Pro Bono Partnership Introduces IPhone App
The Pro Bono Partnership of Atlanta has launched a new iPhone app that allows prospective volunteers to check current volunteer opportunities at the touch of a button.
"It's all about making it as easy as possible for people to volunteer," said Rachel Spears, the executive director of the legal nonprofit, which connects volunteer attorneys with Georgia nonprofits in need of free business legal services.
The group matched about 500 projects last year, Spears said, and she hopes the iPhone app will increase that number. "We never have enough lawyers to do all the contracts and employment work we have," she said.
Spears said the group places a lot of matters by sending out a monthly email to interested lawyers which lists pending volunteer opportunities. Last year it started posting the list on its website.
"We wanted to make it even easier. You can just press a button and see what's available," Spears said. To indicate interest in a particular matter, one simply clicks a box to send an email to Spears.
Current projects include a request from the Refugee Women's Network for help on an employee benefits matter and another from Global Paint for Charity for assistance revising its bylaws and drafting board policies and procedures.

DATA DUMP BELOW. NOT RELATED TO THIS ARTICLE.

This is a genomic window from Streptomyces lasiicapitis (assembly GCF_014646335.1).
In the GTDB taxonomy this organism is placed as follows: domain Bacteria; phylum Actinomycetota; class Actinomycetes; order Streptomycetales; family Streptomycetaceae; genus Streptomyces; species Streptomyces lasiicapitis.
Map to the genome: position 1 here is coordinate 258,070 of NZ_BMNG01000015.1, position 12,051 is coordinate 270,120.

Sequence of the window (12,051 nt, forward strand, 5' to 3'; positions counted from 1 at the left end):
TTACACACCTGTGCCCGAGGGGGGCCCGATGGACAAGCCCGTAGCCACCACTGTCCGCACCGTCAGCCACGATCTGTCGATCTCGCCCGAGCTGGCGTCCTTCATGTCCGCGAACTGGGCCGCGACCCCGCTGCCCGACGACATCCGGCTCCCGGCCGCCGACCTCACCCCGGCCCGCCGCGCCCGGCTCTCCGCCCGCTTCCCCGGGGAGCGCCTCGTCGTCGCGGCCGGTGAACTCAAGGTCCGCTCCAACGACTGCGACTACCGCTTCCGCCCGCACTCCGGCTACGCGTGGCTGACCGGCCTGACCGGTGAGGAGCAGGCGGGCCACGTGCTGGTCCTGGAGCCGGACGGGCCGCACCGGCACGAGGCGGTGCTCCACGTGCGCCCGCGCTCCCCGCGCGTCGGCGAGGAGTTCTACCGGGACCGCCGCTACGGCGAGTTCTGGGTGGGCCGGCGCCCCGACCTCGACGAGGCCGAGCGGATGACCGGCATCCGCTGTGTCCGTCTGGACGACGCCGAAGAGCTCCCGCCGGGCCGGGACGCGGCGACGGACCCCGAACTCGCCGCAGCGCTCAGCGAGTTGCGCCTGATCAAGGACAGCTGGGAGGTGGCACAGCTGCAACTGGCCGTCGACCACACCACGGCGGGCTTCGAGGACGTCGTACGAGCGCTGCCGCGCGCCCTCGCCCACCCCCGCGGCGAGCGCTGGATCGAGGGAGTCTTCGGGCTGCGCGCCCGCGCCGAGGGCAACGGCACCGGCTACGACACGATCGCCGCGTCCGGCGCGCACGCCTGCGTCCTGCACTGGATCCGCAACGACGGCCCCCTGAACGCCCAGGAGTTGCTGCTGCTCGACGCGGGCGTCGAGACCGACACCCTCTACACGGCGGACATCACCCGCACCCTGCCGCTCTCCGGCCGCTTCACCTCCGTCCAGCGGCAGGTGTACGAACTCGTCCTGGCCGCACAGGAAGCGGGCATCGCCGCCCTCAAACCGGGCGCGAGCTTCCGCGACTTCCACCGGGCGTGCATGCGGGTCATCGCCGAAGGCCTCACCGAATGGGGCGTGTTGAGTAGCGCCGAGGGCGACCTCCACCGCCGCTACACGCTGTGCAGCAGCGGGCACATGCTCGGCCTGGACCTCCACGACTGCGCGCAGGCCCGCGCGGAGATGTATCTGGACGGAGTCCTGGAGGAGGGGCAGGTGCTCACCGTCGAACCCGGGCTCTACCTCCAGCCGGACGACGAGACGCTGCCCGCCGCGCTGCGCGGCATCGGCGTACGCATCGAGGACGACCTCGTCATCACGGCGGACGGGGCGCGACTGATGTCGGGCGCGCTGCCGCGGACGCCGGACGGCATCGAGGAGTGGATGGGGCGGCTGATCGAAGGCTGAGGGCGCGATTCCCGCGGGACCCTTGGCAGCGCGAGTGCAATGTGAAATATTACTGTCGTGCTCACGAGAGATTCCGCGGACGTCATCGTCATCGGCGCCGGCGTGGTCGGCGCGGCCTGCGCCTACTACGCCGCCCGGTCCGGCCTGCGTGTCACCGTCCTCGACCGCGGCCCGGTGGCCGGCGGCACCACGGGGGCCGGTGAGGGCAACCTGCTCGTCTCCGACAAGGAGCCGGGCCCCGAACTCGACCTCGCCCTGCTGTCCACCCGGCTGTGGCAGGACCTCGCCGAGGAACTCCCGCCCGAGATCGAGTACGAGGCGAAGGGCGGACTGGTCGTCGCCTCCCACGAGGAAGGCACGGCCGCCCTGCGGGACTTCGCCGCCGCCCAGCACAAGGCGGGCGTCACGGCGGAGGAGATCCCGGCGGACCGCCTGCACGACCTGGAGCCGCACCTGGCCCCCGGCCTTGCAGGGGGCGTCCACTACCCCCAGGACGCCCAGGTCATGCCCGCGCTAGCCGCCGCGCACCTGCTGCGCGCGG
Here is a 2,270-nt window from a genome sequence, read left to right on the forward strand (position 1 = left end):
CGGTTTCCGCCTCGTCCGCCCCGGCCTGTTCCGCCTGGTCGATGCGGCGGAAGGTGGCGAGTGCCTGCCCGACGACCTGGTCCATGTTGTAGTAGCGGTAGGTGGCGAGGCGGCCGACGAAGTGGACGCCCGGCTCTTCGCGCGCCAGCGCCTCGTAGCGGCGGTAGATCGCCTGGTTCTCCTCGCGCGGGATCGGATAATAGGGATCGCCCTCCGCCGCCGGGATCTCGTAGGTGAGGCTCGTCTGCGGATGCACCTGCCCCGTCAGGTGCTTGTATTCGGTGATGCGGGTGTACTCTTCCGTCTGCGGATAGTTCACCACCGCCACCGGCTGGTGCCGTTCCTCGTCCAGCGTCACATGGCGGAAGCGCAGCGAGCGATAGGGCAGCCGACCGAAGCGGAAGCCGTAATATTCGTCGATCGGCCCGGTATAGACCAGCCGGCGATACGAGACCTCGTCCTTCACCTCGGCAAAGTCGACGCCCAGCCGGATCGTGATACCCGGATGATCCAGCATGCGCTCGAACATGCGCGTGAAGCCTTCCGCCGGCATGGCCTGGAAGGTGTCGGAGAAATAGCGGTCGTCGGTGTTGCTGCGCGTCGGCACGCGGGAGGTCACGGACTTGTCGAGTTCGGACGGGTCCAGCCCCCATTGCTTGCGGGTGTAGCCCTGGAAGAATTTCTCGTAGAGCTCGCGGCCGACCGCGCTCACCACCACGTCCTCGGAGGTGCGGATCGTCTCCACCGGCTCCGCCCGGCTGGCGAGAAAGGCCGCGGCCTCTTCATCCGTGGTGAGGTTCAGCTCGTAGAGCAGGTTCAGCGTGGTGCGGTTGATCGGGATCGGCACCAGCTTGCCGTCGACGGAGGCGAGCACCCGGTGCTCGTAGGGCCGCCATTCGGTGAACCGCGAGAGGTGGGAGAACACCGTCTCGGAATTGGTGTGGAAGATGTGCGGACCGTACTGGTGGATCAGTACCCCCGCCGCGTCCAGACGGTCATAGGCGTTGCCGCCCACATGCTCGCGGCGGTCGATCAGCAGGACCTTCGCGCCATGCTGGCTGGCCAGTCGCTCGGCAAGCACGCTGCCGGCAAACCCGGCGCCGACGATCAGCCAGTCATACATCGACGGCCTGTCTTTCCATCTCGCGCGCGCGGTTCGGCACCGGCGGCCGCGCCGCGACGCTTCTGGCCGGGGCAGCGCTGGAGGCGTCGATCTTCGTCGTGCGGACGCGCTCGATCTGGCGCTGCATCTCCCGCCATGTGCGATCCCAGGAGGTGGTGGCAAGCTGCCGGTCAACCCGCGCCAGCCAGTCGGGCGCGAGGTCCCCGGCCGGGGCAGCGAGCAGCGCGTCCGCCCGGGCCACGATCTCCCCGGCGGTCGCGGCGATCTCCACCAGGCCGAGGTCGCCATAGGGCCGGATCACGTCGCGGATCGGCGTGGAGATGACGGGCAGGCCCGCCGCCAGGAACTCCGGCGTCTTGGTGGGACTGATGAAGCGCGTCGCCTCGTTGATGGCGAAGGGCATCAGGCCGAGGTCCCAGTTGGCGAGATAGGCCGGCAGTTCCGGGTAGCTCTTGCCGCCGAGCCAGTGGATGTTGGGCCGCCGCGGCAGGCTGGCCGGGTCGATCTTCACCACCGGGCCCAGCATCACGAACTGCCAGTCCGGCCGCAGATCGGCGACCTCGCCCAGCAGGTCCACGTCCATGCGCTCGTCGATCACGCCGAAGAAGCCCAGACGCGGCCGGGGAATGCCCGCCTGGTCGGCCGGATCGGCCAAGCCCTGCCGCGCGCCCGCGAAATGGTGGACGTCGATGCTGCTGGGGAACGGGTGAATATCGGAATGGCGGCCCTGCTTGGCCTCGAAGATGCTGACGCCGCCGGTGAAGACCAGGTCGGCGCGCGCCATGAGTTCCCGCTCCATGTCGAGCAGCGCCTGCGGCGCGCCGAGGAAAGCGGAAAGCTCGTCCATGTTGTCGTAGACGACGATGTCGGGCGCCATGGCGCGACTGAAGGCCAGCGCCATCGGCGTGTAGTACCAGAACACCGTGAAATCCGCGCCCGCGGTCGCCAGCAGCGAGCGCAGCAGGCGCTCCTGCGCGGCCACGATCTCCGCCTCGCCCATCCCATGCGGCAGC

Spears said the Pro Bono Partnership hopes to create an app for Android phones as well, funds permitting. The technology law section of the State Bar of Georgia gave the group a $1,000 grant to develop the iPhone app. TechBridge, a local nonprofit that connects nonprofits with technology services, helped Spears find a developer.
To download the app using an iPhone, go to the iPhone app store and use “PBPA” as the search term, or go to: https://itunes.apple.com/us/app/volops/id779669138?mt=8
Smith, Gambrell & Russell has recruited patent attorney J. Gibson Lanier from Ballard Spahr as counsel. Lanier has a doctorate in microbiology and immunology, and he handles biotech patents. Smith Gambrell recruited another Ballard Spahr patent lawyer, Greg Kirsch, last year to head its intellectual property practice. Kirsch said Lanier is the firm's first biotech patent attorney in Atlanta and the first with a Ph.D., a draw for clients. "It's a good thing to have. We do a fair amount of university patent work, and university clients like having people on board with Ph.Ds," he said.
Kirsch said Lanier brings some university and corporate clients but declined to name them.